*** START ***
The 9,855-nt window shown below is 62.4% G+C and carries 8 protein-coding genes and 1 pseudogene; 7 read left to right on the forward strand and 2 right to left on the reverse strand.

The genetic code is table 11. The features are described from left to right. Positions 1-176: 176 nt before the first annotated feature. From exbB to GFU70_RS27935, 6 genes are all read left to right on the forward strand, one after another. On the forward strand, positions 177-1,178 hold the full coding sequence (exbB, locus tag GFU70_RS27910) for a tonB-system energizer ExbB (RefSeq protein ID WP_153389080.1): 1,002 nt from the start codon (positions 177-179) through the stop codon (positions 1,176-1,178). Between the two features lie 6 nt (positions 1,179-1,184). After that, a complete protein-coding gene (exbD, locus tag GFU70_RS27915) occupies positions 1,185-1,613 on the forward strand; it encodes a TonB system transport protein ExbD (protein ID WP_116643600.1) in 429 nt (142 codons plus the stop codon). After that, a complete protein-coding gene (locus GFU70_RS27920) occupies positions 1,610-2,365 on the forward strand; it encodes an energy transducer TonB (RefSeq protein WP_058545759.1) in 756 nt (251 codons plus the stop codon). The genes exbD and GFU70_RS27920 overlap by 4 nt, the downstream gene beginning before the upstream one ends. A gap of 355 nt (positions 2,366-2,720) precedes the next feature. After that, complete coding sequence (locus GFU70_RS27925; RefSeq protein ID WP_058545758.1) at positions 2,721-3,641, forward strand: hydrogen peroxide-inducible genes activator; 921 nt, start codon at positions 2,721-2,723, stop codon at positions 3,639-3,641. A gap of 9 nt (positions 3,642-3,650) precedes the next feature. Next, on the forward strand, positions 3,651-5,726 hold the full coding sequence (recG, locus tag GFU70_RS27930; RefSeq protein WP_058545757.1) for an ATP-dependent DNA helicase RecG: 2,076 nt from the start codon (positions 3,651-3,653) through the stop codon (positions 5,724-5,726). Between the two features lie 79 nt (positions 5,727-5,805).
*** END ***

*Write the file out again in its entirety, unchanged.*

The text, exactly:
The 9,855-nt window shown below is 62.4% G+C and carries 8 protein-coding genes and 1 pseudogene; 7 read left to right on the forward strand and 2 right to left on the reverse strand.

The genetic code is table 11. The features are described from left to right. Positions 1-176: 176 nt before the first annotated feature. From exbB to GFU70_RS27935, 6 genes are all read left to right on the forward strand, one after another. On the forward strand, positions 177-1,178 hold the full coding sequence (exbB, locus tag GFU70_RS27910) for a tonB-system energizer ExbB (RefSeq protein ID WP_153389080.1): 1,002 nt from the start codon (positions 177-179) through the stop codon (positions 1,176-1,178). Between the two features lie 6 nt (positions 1,179-1,184). After that, a complete protein-coding gene (exbD, locus tag GFU70_RS27915) occupies positions 1,185-1,613 on the forward strand; it encodes a TonB system transport protein ExbD (protein ID WP_116643600.1) in 429 nt (142 codons plus the stop codon). After that, a complete protein-coding gene (locus GFU70_RS27920) occupies positions 1,610-2,365 on the forward strand; it encodes an energy transducer TonB (RefSeq protein WP_058545759.1) in 756 nt (251 codons plus the stop codon). The genes exbD and GFU70_RS27920 overlap by 4 nt, the downstream gene beginning before the upstream one ends. A gap of 355 nt (positions 2,366-2,720) precedes the next feature. After that, complete coding sequence (locus GFU70_RS27925; RefSeq protein ID WP_058545758.1) at positions 2,721-3,641, forward strand: hydrogen peroxide-inducible genes activator; 921 nt, start codon at positions 2,721-2,723, stop codon at positions 3,639-3,641. A gap of 9 nt (positions 3,642-3,650) precedes the next feature. Next, on the forward strand, positions 3,651-5,726 hold the full coding sequence (recG, locus tag GFU70_RS27930; RefSeq protein WP_058545757.1) for an ATP-dependent DNA helicase RecG: 2,076 nt from the start codon (positions 3,651-3,653) through the stop codon (positions 5,724-5,726). Between the two features lie 79 nt (positions 5,727-5,805).